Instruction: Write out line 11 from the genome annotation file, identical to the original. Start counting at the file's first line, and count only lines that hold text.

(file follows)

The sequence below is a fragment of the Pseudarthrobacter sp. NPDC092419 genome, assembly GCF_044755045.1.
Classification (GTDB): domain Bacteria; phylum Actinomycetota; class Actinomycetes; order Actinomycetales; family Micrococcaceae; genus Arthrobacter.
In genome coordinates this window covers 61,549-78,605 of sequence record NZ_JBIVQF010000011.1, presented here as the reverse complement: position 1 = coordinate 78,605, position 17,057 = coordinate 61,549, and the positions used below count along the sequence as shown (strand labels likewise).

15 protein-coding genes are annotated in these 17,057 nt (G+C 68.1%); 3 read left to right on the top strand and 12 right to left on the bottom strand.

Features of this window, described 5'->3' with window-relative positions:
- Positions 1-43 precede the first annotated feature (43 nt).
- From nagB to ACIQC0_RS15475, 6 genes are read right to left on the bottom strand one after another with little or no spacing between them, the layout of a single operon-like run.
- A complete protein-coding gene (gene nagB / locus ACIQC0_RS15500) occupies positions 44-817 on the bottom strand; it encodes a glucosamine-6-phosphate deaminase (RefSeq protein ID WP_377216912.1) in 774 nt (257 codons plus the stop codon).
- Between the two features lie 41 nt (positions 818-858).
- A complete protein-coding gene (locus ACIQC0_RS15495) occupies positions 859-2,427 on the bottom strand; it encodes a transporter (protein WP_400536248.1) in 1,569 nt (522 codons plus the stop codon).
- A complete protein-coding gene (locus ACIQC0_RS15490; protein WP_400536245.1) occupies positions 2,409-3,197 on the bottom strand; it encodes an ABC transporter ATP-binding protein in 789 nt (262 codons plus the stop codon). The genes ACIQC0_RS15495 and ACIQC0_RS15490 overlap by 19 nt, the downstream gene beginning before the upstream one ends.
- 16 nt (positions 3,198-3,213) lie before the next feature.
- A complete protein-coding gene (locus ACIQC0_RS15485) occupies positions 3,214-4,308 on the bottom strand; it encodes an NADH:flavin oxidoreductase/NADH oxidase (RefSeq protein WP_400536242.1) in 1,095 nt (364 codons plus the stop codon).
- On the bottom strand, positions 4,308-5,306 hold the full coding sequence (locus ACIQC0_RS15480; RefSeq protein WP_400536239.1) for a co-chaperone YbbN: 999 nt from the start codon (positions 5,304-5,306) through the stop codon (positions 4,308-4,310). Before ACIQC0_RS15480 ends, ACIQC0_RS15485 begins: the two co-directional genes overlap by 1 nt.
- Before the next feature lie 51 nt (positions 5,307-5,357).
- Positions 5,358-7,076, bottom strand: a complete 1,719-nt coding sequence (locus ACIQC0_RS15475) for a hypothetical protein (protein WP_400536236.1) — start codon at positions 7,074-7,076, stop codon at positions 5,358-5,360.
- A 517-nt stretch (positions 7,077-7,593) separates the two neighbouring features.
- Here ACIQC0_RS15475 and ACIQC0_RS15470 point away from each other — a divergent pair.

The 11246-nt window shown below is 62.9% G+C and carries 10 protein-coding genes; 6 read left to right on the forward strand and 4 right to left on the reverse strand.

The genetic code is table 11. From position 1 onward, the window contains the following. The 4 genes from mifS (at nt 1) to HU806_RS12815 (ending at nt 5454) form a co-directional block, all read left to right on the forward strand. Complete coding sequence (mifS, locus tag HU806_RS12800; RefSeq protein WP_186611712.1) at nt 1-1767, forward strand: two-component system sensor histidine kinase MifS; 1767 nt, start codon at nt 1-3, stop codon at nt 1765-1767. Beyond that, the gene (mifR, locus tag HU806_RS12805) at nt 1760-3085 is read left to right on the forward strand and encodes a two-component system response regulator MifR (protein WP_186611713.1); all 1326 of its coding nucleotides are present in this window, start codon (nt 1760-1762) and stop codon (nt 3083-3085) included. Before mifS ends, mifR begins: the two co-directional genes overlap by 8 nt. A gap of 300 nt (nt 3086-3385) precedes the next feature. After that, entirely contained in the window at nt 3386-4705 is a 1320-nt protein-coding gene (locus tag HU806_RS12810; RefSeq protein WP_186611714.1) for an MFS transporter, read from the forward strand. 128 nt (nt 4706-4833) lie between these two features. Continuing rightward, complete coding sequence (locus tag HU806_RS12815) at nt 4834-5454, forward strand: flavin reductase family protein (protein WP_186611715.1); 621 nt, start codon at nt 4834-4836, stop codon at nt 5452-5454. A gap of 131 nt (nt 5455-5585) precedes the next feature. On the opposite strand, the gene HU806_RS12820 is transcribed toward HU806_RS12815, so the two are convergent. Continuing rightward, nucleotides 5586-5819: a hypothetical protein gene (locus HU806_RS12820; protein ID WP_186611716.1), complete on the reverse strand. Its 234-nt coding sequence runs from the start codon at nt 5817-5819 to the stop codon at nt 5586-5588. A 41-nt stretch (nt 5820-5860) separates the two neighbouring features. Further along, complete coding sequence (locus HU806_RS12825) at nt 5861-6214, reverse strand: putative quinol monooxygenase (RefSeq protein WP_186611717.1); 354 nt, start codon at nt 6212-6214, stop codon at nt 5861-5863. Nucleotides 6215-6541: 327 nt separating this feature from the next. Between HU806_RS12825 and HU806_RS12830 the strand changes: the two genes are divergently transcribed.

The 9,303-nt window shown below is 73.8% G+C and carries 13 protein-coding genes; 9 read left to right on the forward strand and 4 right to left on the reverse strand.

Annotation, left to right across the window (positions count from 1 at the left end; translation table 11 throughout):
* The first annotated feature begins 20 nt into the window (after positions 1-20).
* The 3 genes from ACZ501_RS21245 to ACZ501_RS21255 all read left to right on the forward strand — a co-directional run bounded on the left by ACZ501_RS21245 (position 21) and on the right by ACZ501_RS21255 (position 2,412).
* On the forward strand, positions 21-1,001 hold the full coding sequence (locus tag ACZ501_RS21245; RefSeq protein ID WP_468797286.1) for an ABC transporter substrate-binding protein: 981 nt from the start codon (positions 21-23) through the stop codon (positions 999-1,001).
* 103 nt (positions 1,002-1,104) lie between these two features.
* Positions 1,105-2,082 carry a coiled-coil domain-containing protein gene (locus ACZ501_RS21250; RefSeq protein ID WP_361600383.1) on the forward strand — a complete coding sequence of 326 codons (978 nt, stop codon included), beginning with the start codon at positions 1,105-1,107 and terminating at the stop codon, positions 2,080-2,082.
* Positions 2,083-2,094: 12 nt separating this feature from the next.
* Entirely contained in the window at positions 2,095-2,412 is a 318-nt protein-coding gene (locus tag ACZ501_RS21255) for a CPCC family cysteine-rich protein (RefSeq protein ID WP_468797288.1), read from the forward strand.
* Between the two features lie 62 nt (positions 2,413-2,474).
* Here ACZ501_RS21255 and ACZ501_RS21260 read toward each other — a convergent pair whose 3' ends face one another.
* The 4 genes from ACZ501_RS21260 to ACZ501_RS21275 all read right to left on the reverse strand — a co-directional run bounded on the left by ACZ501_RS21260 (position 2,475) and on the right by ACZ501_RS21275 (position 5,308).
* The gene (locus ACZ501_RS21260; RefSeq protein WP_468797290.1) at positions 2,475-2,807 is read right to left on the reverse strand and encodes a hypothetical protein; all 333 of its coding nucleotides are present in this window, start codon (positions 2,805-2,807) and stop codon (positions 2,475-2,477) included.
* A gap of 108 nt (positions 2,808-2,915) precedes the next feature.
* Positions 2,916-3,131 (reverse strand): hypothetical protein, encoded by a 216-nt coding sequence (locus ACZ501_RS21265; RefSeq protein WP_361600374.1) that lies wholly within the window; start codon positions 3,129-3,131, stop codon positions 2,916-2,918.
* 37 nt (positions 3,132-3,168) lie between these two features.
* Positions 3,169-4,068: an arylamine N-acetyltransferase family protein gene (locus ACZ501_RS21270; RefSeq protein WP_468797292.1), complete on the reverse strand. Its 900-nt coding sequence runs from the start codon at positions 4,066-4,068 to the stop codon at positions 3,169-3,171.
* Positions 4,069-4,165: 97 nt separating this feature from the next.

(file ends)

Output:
- A complete protein-coding gene (locus ACIQC0_RS15490; protein WP_400536245.1) occupies positions 2,409-3,197 on the bottom strand; it encodes an ABC transporter ATP-binding protein in 789 nt (262 codons plus the stop codon). The genes ACIQC0_RS15495 and ACIQC0_RS15490 overlap by 19 nt, the downstream gene beginning before the upstream one ends.